EPA: Pesticides Linked to Bee Deaths Don’t Protect Soybean Crops

Researchers find seeds treated with neonicotinoids are useless at fighting pests.

(Photo: Getty Images)

Oct 17, 2014· 2 MIN READ
Todd Woody is TakePart's editorial director, environment.

American farmers plant soybean seeds coated in pesticides linked to the mass die-off of honeybees on about a third of the 77 million acres that grow the crop in the United States. Now a new study from the U.S. Environmental Protection Agency has determined just how effective seeds treated with the pesticides, called neonicotinoids, are at controlling pests like the soybean aphid.

Not at all.

“U.S. soybean growers derive limited to no benefit from neonicotinoid seed treatments in most instances,” the authors of the study concluded after analyzing crop and pesticide data. “With regard to specific pest efficacy, there was almost universal agreement that neonicotinoid seed treatments are not typically effective against soybean aphids.”

Studies have implicated neonicotinoids, also called neonics, in the mass die-off of bees that pollinate a third of the global food supply. Those crops are worth $30 billion in the U.S. alone. Many scientists believe the pesticide is one of several interrelated factors—including disease, parasites, and poor nutrition—responsible for the apian catastrophe that has unfolded over the past decade.

“I think it’s the first step in reducing unnecessary use of these products,” Dennis vanEngelsdorp, an expert in honeybee health at the University of Maryland, said of the EPA study, released Thursday.

“It’s really good that we only use products when we need them,” added vanEngelsdorp, the author of studies that have found that pesticides, fungicides, and other agricultural chemicals lower bees’ resistance to disease.

Neonics are now the most used pesticides in the world, but before 2004 they were rarely sprayed on soybeans. That was the year the EPA approved neonics for soybean seeds. Annual insecticide use on soybeans subsequently soared from an average of 430,000 pounds a year to nearly 4 million pounds by 2008, according to the EPA study.

Farmers appear to be using the neonic-treated seeds indiscriminately. The researchers noted that 65 percent of growers do not target any particular soybean pest. And the scientists found that neonic-treated seeds are useless at controlling the most problematic bug, the aphid, because the insect does not appear in soybean fields during the three to four weeks when the pesticide is most effective.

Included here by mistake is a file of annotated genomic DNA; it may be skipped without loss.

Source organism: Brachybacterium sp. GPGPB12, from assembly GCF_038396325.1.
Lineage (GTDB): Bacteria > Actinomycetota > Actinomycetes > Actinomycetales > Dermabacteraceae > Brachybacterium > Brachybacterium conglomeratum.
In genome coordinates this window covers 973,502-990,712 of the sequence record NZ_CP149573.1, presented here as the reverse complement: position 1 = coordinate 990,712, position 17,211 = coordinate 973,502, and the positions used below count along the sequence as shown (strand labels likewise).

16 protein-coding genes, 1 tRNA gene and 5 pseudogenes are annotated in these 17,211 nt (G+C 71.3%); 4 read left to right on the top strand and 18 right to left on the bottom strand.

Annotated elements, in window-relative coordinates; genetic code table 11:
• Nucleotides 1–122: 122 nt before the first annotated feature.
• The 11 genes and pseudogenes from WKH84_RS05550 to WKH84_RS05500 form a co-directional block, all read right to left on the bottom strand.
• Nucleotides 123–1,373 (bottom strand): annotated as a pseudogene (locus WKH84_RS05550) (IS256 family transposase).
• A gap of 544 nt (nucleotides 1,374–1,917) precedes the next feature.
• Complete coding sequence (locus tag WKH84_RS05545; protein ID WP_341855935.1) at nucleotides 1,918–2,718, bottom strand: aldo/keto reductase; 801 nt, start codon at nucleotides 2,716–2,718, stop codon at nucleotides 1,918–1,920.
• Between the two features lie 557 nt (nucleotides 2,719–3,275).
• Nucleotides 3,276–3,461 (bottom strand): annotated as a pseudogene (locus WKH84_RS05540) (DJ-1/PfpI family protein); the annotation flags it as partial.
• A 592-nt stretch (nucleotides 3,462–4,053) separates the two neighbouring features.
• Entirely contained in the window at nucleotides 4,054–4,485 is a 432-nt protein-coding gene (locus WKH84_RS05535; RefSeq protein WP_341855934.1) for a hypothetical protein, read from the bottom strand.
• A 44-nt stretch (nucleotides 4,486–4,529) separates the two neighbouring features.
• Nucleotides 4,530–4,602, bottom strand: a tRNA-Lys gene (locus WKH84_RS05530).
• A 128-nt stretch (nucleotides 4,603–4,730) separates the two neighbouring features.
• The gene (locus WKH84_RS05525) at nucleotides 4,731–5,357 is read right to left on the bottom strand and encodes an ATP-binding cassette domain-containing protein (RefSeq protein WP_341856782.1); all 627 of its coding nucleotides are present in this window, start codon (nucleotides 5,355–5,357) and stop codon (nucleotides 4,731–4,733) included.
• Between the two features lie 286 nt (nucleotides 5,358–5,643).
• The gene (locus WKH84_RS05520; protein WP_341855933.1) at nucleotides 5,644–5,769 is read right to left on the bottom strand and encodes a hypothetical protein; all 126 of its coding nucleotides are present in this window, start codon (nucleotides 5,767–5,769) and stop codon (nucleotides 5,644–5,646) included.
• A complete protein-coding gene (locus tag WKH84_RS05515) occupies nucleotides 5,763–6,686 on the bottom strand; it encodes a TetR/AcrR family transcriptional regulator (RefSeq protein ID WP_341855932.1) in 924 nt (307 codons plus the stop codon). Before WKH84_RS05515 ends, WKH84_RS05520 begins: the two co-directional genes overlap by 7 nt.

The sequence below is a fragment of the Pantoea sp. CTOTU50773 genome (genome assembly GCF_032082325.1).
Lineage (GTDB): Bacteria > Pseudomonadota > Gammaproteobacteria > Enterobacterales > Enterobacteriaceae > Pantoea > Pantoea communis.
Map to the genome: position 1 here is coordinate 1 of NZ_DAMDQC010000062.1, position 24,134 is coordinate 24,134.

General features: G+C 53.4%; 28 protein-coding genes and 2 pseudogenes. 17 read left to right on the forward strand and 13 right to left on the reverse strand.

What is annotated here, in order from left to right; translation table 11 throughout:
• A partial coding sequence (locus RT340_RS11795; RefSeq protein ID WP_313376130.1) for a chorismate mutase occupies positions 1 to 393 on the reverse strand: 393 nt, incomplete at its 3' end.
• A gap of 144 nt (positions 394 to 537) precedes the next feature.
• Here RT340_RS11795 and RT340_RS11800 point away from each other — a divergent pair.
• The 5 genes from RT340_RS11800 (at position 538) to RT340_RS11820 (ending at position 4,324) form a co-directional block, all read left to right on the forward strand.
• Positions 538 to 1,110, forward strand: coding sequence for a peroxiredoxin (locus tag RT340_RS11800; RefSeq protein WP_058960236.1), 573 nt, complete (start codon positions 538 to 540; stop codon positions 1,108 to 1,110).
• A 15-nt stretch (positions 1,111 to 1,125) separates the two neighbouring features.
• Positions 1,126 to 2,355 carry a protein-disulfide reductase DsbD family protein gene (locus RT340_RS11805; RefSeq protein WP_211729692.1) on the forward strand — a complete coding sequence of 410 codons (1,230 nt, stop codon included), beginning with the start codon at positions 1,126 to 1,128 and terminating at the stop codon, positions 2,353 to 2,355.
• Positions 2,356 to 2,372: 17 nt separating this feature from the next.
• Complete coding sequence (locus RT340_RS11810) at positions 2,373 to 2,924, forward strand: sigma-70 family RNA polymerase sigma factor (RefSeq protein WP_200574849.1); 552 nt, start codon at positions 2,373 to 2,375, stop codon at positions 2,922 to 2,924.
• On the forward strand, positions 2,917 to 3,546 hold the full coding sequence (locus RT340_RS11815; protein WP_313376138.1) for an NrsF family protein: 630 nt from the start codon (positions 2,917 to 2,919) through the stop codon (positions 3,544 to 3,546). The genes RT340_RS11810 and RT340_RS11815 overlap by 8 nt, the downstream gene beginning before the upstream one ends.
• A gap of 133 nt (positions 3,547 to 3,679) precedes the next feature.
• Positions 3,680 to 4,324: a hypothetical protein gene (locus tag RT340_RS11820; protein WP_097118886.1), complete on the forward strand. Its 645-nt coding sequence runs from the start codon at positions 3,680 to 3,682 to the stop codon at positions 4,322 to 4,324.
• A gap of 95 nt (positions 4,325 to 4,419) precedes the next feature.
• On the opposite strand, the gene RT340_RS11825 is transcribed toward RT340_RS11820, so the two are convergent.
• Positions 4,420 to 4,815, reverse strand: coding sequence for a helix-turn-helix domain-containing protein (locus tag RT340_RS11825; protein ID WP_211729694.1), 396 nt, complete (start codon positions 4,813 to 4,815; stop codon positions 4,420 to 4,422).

EPA spokesperson Christie St. Clair said the research will help the agency determine whether to impose new restrictions on the use of neonics as part of an reassessment of the pesticides.

The study would appear to be good news for the bees. But vanEngelsdorp said it’s unclear what the consequences of banning neonic-treated seeds would be for honeybees. “We don’t have evidence that the seed treatment is having large impacts on honeybee health,” he said. “It could be affecting other pollinators, such as bumblebees.”

VanEngelsdrop said the bigger threat to bees is when neonics are sprayed on crops in a field and the wind blows the pesticide onto bee colonies.

“One of the problems is when you spray for aphids, those sprays can be toxic to bees,” he said. “You’ll see acute mortality and you’ll see dead bees in front of the colonies. Farmers have to be careful.”

If farmers now know that neonic-treated seeds are useless at controlling pests, will they spray more pesticides in the field? Not necessarily. The researchers found that most farmers already use neonic sprays.

Some environmental groups said the EPA study should prompt the agency to ban neonics.

“By confirming that they offer no benefit to U.S. soybean production, the Environmental Protection Agency has no course of action except to suspend all agricultural uses—including seed treatments—to protect pollinators and the planet,” Tiffany Finck-Haynes, a campaigner with Friends of the Earth, said in a statement.

St. Clair said the soybean seed study is the first of several the EPA will conduct on neonics and other crops as part of its review.

“We will be considering both risks and benefits for each of the neonicotinoids,” she said in an email. “Benefits assessments for corn and cotton will be part of the final analysis for registration review.”